If we return to the example of fear, the sensation mediated by audiovision differs by operating with sensory isolates that ensure the formation of an affective niche. We do experience ‘fear’ but from a mediated niche assuring that negative side-effects associated with fear, such as pain or even death, will not be inflicted upon us. Our relation to the (fictional) environment is thus sensorially mediated although the affective niche (e.g. the sensation of fear, dread, anxiety, or horror) created often transgresses the fictional boundaries and extends well beyond the end of the film projection.
Nonetheless, this conception of mediation is neither reserved for art nor media technologies. As Chion explains, ‘[m]odern windows, which let light through while insulating us ever more efficiently from temperature and noise, are systems that create sensory isolates.’ The film experience, however, cannot be reduced to sound and vision, but must be understood as multisensorial. As Luis Rocha Antunes has convincingly demonstrated, ‘film is an audiovisual medium that is perceptually experienced by spectators in a multisensory fashion’. Basing his argument predominantly on cognitive neuroscientific research, Antunes has shown that due to the cross-modality of the senses, films rely upon a multisensory integration. Therefore, media invoke experiences not just related to their direct input channels, in the case of cinema sound and sight, but to all our senses at once including nociception (perception of pain) and thermoception (perception of temperature).
Again, however, we cannot conclude from this, as Antunes also does not, that we are actually experiencing pain or coldness in the cinema. Instead, we are experiencing these sensations from within an affective, media-created niche. Consequently, we are dealing with a kind of fear, pain, empathy, sexual arousal, or any other media-induced affective state that was not available to our ancestors on the East African savannas. Through sensory isolates, media allow us to have sensations of pain without being in pain; of extreme coldness without freezing; or of smells without actually smelling anything. What we have is thus a completely new taxonomy of affective experiences that are neither reducible to our ‘Stone Age minds’ nor to innate affect programs. Like the comforting sound the rain makes, when it drops on your tent to provide a sense of security and shelter, media create new kinds of emotions through niches that amplify certain sensorial stimuli while filtering out certain (negative) side effects.
The cinematic ability to provide a ‘protective affective niche’ is perhaps most explicitly explored by the ‘Heimatfilm’, ‘Germany’s only indigenous and historically most enduring genre.’ According to Johannes von Moltke, the Heimatfilm centers around the affective notion ‘there is no place like home’. The Heimatfilm thus adds to the sense of having a natural habitat, the feeling of being defined by both a regional and national identity. This affective belonging to regional and national identities has then been subjected to a variety of different expressions throughout modern German history (i.e. the Wilhemine Empire, the Weimar Republic, the Nazi era, the years of rebuilding, the East/West-divide, the early years of reunification, and the new rise of national right wing populism). As a genre the Heimatfilm is united by its transhistorical affective niche of ‘home’, yet this niche has been construed differently according to the worldview, ideologies, and interpretation of national and regional identities both in the context of the prevalent Zeitgeist and the personal or political commitments of the filmmakers.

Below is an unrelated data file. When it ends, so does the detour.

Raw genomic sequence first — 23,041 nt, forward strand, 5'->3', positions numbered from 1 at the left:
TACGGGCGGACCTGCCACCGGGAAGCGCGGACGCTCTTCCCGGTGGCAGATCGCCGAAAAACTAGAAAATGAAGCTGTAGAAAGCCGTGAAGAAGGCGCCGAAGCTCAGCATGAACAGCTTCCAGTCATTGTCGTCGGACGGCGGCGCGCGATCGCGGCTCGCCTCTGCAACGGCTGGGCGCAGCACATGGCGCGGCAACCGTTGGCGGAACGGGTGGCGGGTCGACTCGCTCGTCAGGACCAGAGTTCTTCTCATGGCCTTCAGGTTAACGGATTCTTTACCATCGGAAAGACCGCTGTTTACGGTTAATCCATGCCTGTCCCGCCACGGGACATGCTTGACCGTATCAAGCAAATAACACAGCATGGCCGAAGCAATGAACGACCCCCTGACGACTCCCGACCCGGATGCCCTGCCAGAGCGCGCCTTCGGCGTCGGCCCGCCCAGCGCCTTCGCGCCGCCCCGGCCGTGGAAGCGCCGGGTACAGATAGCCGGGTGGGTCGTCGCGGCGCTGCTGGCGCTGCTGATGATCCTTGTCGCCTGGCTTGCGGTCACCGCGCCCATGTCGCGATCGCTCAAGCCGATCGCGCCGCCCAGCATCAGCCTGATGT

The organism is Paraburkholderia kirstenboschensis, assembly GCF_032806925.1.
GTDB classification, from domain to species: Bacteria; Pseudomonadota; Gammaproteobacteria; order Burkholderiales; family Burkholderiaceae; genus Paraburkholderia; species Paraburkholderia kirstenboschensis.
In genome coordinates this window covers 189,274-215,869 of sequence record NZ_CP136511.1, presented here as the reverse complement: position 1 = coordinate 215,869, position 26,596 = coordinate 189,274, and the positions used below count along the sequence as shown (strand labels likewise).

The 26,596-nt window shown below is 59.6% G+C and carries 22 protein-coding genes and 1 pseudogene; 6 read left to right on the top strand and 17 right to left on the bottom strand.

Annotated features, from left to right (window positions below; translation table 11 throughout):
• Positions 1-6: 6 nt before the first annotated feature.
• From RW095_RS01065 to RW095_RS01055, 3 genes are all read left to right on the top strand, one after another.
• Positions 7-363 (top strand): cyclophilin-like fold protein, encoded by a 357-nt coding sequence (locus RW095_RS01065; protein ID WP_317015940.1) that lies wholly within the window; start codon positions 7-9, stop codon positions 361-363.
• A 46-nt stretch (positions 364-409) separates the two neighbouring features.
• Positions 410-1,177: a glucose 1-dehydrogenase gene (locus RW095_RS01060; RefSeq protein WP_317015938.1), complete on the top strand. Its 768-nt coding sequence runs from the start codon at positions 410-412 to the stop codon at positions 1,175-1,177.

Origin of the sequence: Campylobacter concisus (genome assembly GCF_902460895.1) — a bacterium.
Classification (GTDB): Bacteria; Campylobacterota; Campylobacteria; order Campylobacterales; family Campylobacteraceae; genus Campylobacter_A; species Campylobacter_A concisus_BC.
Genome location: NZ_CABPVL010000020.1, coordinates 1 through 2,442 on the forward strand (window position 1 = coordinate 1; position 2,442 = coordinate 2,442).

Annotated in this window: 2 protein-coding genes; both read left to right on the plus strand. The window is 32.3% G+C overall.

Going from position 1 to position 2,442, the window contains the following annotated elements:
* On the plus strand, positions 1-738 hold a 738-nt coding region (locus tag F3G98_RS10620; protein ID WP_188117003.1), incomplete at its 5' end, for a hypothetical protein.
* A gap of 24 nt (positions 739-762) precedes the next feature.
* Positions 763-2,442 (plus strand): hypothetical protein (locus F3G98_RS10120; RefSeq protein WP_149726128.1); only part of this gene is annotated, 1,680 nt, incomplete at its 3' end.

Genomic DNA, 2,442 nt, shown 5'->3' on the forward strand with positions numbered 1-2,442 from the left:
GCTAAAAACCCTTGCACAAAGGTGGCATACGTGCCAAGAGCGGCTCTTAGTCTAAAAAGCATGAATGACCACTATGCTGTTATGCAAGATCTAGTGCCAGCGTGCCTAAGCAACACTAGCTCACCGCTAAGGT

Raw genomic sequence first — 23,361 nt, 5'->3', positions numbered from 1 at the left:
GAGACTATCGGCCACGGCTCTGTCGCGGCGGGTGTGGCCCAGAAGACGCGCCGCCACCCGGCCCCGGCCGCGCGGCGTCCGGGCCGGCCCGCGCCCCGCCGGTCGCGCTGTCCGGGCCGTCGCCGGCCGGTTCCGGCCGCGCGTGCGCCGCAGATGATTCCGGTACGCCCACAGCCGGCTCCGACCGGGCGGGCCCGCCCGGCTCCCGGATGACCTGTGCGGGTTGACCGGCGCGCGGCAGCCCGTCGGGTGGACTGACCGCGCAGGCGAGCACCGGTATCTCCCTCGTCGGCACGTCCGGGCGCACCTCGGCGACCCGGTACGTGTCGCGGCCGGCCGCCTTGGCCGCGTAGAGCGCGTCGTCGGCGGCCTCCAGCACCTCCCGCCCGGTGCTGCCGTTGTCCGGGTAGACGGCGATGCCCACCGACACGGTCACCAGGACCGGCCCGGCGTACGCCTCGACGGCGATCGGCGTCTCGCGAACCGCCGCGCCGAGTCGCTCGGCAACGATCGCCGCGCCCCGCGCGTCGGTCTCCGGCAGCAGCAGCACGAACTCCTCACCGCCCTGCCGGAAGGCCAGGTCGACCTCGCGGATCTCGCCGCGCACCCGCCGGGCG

Bodies, genres, and affective niches
Affective niche theory bridges between the representational and the nonrepresentational, the cognitive and the affective, the textual and the ‘textural’ thereby providing a new perspective on the relation between affect and genres. By altering our environments or creating virtual worlds, humans are able to create niches that enhance our cognitive capacities (e.g. maps, computer calculations, or road signs) and to develop novel modes of being affected (e.g. literature, music, and film) that in turn change our behaviour. Films carefully use soundscape, music, coloration, camera movements, mise-én-scene, framings, and rhythmic editing to regulate the bodily and emotional state of its audience and to steer how its narrative world is comprehended and emotionally judged.
Films systematically concerned with the bodily effects that both producers and audiences expect them to arouse have been labelled ‘body-genres’, e.g. horror films, melodramas, tear-jerkers, comedies, feel-good films, and pornographic films. Linda Williams has observed that ‘body-genres’ are determined by a correspondence between the affective arousals portrayed in the films and those pertaining to the experience of the audience. Richard Dyer has further argued that the decisiveness of body-genres to invoke a corporal, physiological, and affective experience has caused them to gain a low cultural esteem:
[t]he fact that porn, like weepies, thrillers and low comedy, is realized in/through the body has given it low status in our culture. Popularity these genres have, but arbiters of cultural status still tend to value ‘spiritual’ over ‘bodily’ qualities, and hence relegate porn and the rest to an inferior cultural position.